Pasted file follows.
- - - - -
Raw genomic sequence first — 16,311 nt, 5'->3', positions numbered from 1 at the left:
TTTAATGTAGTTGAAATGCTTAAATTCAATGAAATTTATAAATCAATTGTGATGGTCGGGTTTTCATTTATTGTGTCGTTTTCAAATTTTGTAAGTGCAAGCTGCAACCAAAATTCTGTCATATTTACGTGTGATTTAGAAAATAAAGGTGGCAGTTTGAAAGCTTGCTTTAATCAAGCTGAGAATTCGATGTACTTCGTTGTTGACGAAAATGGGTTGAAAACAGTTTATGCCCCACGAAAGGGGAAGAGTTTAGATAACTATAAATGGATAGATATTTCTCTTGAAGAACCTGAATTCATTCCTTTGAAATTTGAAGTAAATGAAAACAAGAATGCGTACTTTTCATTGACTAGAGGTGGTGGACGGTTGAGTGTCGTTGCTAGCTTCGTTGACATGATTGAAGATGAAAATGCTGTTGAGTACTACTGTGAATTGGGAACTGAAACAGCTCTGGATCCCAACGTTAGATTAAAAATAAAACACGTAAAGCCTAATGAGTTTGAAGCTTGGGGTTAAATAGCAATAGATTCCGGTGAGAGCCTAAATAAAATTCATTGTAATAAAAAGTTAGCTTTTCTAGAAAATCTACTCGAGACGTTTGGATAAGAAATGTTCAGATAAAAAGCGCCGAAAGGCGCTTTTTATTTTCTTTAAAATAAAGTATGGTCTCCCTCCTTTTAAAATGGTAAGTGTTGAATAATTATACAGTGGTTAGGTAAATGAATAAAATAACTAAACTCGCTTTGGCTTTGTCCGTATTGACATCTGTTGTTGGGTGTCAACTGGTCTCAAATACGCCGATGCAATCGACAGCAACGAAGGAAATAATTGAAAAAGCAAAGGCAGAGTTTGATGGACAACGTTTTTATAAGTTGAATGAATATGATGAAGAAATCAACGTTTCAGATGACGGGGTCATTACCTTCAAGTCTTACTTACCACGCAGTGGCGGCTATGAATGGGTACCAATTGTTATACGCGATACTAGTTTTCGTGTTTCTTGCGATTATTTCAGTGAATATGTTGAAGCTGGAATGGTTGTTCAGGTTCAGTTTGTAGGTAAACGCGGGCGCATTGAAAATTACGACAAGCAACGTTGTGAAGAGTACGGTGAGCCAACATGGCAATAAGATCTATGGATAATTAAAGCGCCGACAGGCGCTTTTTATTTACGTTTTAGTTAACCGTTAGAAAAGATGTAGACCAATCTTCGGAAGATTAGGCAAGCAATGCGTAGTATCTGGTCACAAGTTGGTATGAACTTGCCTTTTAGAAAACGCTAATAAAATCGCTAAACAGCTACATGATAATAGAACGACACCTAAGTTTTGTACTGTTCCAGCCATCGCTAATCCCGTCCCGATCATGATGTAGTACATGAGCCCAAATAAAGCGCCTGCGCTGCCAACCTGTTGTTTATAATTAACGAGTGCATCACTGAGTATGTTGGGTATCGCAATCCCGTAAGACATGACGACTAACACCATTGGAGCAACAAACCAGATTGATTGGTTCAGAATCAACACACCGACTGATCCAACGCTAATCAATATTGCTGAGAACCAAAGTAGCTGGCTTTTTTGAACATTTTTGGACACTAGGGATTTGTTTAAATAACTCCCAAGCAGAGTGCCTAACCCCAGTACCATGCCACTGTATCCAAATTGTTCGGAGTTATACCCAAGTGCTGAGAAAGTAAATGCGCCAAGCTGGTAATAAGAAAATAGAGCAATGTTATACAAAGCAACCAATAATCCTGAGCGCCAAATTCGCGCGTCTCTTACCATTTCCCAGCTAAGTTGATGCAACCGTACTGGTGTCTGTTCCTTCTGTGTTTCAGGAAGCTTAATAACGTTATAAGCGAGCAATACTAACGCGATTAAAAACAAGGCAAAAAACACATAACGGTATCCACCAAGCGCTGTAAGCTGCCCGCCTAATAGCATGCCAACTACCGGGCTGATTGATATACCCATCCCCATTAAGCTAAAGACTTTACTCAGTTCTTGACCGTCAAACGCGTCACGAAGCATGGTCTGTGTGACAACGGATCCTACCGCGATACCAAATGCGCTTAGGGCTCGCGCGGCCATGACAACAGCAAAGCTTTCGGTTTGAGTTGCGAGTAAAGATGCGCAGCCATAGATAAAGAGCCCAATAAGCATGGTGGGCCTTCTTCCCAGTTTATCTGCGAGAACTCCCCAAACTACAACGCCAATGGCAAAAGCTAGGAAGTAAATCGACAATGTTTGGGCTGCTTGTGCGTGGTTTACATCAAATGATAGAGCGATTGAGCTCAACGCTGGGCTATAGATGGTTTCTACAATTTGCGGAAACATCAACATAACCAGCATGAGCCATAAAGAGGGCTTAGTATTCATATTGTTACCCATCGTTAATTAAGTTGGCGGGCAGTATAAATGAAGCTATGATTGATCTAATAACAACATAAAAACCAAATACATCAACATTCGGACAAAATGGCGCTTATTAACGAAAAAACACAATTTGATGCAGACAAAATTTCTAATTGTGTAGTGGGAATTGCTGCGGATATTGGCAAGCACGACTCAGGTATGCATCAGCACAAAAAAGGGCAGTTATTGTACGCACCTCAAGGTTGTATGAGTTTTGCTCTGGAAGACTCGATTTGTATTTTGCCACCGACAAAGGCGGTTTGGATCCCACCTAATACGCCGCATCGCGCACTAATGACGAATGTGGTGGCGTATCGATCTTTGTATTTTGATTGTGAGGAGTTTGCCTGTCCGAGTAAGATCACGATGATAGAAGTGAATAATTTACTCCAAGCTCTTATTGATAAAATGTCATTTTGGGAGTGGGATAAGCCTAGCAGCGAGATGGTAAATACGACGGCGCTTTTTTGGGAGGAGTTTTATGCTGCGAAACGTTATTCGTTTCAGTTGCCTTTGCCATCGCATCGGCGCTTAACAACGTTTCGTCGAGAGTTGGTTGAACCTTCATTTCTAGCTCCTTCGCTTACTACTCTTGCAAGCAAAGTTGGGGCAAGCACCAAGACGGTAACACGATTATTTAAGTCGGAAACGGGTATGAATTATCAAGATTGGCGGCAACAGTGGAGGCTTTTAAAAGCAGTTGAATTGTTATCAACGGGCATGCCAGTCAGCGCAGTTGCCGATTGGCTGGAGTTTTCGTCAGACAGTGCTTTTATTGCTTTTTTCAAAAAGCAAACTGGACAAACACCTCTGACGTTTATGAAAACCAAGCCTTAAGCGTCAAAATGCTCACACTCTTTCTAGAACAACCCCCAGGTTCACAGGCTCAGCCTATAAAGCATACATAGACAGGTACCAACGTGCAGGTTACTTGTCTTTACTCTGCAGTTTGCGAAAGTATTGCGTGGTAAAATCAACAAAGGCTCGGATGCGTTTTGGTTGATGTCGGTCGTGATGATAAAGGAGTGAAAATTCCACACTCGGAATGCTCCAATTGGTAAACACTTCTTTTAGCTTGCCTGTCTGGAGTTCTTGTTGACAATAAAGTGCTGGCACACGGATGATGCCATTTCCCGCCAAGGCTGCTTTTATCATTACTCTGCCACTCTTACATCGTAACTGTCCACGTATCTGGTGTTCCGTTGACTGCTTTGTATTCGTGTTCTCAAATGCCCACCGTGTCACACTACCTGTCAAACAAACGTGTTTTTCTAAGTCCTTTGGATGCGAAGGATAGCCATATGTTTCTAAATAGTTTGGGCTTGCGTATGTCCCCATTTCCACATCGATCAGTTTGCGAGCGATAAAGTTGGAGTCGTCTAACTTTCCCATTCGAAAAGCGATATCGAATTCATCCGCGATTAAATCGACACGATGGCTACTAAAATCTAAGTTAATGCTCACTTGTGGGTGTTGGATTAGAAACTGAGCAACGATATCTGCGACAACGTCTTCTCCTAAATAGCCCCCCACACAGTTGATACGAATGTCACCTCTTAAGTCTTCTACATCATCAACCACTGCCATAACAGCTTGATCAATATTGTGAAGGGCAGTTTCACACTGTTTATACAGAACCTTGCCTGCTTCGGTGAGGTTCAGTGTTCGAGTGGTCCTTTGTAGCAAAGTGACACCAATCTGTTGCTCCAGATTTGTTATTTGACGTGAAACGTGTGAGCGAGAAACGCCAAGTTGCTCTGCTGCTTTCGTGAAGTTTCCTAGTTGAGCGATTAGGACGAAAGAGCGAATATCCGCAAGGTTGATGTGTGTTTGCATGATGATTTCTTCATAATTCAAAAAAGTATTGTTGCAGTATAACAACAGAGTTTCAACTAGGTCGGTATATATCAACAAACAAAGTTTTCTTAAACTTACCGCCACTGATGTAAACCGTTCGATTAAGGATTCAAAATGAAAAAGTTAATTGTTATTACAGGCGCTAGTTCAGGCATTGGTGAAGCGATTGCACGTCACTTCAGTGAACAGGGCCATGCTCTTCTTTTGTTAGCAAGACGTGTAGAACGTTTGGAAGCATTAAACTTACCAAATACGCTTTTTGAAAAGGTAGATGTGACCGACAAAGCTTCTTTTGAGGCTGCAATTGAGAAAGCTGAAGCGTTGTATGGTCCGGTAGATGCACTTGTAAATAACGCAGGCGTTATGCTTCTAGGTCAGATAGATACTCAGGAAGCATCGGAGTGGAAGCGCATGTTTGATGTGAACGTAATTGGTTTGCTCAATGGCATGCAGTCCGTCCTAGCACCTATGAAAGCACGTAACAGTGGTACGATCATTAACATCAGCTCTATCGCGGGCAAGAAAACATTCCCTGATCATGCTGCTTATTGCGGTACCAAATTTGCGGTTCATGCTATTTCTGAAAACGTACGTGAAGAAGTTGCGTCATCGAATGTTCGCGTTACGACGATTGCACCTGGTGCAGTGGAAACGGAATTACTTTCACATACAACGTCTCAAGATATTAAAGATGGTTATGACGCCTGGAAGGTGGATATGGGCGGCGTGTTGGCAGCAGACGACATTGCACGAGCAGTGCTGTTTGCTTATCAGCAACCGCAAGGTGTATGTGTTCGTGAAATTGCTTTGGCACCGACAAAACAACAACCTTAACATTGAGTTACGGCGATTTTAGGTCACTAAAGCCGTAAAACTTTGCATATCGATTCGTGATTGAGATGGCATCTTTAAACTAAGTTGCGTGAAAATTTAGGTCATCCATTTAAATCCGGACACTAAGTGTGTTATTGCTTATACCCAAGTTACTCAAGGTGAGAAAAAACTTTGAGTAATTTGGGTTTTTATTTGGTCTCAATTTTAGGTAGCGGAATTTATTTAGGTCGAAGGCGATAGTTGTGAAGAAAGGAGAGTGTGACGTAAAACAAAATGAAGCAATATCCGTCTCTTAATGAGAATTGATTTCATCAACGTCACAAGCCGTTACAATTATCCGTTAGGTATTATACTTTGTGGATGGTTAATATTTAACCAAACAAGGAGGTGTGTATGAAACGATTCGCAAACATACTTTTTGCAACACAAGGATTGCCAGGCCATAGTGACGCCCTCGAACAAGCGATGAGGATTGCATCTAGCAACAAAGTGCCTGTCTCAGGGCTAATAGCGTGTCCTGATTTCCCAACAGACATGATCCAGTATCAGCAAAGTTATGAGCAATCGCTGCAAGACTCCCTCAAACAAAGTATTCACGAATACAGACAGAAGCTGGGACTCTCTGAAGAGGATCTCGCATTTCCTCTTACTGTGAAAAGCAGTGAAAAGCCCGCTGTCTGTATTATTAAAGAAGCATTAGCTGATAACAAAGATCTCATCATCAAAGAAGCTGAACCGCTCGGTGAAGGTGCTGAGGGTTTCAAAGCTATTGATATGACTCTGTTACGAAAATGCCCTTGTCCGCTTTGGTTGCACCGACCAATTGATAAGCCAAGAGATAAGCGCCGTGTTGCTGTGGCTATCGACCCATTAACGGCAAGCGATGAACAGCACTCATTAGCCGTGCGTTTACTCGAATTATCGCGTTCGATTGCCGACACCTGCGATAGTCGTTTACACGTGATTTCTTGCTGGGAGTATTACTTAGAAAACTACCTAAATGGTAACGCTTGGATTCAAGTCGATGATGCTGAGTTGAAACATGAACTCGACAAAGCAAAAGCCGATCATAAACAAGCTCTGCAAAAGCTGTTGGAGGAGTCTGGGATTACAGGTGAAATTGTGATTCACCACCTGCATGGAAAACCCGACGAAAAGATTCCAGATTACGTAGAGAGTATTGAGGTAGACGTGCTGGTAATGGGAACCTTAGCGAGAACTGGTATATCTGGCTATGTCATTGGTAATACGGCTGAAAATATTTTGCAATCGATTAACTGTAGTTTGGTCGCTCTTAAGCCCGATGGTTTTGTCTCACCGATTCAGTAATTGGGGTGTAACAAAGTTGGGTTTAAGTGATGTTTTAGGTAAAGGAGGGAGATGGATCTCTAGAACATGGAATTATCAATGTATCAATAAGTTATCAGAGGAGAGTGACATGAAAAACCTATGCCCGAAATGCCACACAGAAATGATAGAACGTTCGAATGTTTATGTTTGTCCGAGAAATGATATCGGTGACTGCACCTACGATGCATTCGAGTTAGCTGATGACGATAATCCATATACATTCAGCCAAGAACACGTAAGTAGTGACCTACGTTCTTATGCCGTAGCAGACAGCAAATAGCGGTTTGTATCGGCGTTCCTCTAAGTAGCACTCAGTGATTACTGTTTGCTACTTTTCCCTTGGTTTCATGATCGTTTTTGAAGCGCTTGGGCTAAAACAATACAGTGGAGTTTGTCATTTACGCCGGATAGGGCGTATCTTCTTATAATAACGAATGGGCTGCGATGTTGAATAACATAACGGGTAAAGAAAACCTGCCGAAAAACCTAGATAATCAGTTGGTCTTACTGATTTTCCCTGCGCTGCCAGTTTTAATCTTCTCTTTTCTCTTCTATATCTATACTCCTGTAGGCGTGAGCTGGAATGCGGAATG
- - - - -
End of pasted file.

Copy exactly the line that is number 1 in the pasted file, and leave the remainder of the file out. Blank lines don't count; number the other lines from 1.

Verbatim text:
Raw genomic sequence first — 16,311 nt, 5'->3', positions numbered from 1 at the left: